Director: Gareth Edwards
Starring: Felicity Jones, Diego Luna, Ben Mendelsohn
With Rogue One: A Star Wars Story we officially enter the period of Star Wars Anthology films, stand-alone films that will ensure that we'll get a new Star Wars movie every year until the end of time (in 2017 we'll get Episode VIII, 2018 a young Han Solo film, 2019 Episode IX, and 2020's release will reportedly be a film centering on Boba Fett). I'm somewhat confused as to how Rogue One can be considered a "stand-alone" film, in that it does technically have a sequel, it's just that the sequel predates it by 39 years, but that's really neither here nor there. Rogue One is a great start to the era of "all the Star Wars you could possibly want," giving renewed context and emotional weight to the events of the original trilogy while also doing something slightly different from the Star Wars films that we've already seen. Fair warning: since Rogue One has now been in release for 17 days, I'm going to assume that anyone concerned about spoilers has already seen it and I'm considering everything fair game for discussion.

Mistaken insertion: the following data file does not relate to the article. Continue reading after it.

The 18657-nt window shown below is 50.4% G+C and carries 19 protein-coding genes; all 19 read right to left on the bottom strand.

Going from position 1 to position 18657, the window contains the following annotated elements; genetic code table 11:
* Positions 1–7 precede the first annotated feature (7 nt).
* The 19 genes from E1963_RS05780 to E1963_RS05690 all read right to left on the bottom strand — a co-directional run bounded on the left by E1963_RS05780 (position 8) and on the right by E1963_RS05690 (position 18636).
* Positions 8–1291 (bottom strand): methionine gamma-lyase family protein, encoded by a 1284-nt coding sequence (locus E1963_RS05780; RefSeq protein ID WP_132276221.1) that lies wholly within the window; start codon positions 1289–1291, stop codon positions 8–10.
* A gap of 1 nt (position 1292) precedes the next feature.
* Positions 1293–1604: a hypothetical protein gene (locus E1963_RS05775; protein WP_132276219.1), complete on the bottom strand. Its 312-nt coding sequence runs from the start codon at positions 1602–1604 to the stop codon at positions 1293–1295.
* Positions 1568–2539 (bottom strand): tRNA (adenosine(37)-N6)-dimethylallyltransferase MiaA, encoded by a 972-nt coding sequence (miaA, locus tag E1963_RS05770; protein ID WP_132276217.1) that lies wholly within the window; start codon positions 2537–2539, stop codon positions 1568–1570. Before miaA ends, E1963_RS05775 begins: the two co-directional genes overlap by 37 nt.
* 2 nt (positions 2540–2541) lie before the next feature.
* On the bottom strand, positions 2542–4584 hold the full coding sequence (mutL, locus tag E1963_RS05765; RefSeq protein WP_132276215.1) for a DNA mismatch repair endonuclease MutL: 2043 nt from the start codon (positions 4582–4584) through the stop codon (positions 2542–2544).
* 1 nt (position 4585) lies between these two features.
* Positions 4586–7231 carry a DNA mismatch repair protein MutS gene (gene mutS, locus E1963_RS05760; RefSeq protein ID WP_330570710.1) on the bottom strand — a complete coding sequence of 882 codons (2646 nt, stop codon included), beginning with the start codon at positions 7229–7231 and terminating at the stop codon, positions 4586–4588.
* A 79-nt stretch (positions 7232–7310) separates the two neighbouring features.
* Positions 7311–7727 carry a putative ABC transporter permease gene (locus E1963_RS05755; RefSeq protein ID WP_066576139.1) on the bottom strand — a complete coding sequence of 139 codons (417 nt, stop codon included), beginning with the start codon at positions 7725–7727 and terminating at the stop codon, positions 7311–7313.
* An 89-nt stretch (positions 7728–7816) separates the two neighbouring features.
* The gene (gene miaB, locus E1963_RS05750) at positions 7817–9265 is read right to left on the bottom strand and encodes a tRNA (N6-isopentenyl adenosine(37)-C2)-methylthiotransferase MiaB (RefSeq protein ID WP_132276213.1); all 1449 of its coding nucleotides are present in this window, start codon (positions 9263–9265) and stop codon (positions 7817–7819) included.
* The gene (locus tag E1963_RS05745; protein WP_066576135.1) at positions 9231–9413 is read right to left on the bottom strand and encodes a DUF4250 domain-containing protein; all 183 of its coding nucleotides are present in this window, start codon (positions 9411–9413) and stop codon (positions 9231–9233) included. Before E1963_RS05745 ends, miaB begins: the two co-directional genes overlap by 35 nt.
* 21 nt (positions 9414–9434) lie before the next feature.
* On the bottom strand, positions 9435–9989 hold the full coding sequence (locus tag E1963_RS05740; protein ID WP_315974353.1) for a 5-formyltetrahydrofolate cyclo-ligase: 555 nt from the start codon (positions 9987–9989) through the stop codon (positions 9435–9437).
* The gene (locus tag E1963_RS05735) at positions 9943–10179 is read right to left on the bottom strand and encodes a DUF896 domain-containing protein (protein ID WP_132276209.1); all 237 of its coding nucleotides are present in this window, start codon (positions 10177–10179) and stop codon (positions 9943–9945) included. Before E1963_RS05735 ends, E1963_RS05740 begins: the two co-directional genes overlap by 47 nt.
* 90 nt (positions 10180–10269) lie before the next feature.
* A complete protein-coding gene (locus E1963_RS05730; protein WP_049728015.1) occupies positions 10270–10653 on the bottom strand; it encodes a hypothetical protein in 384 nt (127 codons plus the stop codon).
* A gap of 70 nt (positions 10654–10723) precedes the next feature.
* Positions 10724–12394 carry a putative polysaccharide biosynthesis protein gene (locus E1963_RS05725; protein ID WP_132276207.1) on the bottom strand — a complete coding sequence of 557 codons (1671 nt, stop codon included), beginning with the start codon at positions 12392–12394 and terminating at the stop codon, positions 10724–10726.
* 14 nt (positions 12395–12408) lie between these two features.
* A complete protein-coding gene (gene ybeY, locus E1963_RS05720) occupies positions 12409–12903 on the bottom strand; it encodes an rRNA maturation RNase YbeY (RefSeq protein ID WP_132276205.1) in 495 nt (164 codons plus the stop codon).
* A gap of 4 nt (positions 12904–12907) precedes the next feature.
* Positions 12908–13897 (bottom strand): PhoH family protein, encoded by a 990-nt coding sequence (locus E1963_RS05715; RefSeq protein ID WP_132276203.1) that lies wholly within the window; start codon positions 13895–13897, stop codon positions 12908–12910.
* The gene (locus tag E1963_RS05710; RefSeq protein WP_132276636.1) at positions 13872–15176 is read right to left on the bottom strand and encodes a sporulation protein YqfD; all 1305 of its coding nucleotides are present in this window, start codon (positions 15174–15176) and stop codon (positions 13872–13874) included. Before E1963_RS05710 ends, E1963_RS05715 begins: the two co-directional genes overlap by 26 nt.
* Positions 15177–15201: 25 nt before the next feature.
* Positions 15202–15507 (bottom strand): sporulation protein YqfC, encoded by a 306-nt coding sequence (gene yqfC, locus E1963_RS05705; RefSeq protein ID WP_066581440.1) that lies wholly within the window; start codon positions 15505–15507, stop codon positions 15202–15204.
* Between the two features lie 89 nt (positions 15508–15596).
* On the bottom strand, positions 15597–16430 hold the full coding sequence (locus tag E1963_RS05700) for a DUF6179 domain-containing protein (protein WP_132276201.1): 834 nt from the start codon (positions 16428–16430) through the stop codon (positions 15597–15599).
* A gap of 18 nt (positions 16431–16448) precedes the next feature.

After a brief prologue set 15 years before the film's events, Rogue One gets to the heart of the matter: The Death Star is in its final stages of completion, the project overseen by Orson Krennic (Ben Mendelsohn) and his kidnapped engineer Galen Erso (Mads Mikkelsen). In the prologue, Krennic had tracked Erso to the planet where he had been hiding out with his wife, Lyra, and daughter, Jyn, and killed Lyra in the confrontation that ensued, while Jyn managed to escape. Now grown, Jyn (Felicity Jones) has lived on the fringes, raised by Erso's friend Saw Gerrera (Forest Whitaker) and trained for guerrilla warfare before being left to find her own path. After she's captured by Imperial forces, she's rescued by Cassian Andor (Diego Luna), a member of the Rebellion, which wants to use her to get to Galen. Meanwhile, Bodhi Rook (Riz Ahmed), an Imperial pilot, has defected and turned himself over to Gerrera with a hologram message from Galen in which he warns about the Death Star and reveals that he has planted a fatal flaw within it. With a team which will come to include Chirrut Imwe (Donnie Yuen), Baze Malbus (Jiang Wen), and the droid K-2SO (voiced by Alan Tudyk), Jyn, Cassian, and Bodhi will race against time to extract the Death Star plans and get them to the Rebel Alliance.